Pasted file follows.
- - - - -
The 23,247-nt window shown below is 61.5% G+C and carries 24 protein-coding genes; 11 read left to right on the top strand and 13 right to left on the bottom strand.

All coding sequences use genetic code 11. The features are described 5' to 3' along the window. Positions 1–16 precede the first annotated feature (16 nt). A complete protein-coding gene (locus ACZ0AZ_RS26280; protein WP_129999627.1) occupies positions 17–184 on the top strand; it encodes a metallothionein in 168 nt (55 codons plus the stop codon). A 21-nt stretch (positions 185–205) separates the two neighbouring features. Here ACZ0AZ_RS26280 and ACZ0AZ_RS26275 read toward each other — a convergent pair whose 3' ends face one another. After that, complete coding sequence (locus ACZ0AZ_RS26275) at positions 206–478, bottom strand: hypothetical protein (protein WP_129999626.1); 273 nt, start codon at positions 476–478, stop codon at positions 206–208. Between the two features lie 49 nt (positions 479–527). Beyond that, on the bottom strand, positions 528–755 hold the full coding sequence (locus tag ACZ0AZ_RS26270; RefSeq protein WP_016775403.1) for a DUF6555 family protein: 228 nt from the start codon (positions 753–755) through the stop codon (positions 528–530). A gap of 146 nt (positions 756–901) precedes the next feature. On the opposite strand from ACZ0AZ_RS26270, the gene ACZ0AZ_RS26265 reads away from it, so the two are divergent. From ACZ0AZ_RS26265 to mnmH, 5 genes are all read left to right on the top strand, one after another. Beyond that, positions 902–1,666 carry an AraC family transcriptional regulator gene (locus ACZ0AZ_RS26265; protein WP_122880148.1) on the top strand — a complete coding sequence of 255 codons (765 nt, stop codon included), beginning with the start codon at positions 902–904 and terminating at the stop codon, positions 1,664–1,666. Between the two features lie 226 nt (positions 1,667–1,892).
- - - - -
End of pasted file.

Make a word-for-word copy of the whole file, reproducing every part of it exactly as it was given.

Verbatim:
The 23,247-nt window shown below is 61.5% G+C and carries 24 protein-coding genes; 11 read left to right on the top strand and 13 right to left on the bottom strand.

All coding sequences use genetic code 11. The features are described 5' to 3' along the window. Positions 1–16 precede the first annotated feature (16 nt). A complete protein-coding gene (locus ACZ0AZ_RS26280; protein WP_129999627.1) occupies positions 17–184 on the top strand; it encodes a metallothionein in 168 nt (55 codons plus the stop codon). A 21-nt stretch (positions 185–205) separates the two neighbouring features. Here ACZ0AZ_RS26280 and ACZ0AZ_RS26275 read toward each other — a convergent pair whose 3' ends face one another. After that, complete coding sequence (locus ACZ0AZ_RS26275) at positions 206–478, bottom strand: hypothetical protein (protein WP_129999626.1); 273 nt, start codon at positions 476–478, stop codon at positions 206–208. Between the two features lie 49 nt (positions 479–527). Beyond that, on the bottom strand, positions 528–755 hold the full coding sequence (locus tag ACZ0AZ_RS26270; RefSeq protein WP_016775403.1) for a DUF6555 family protein: 228 nt from the start codon (positions 753–755) through the stop codon (positions 528–530). A gap of 146 nt (positions 756–901) precedes the next feature. On the opposite strand from ACZ0AZ_RS26270, the gene ACZ0AZ_RS26265 reads away from it, so the two are divergent. From ACZ0AZ_RS26265 to mnmH, 5 genes are all read left to right on the top strand, one after another. Beyond that, positions 902–1,666 carry an AraC family transcriptional regulator gene (locus ACZ0AZ_RS26265; protein WP_122880148.1) on the top strand — a complete coding sequence of 255 codons (765 nt, stop codon included), beginning with the start codon at positions 902–904 and terminating at the stop codon, positions 1,664–1,666. Between the two features lie 226 nt (positions 1,667–1,892).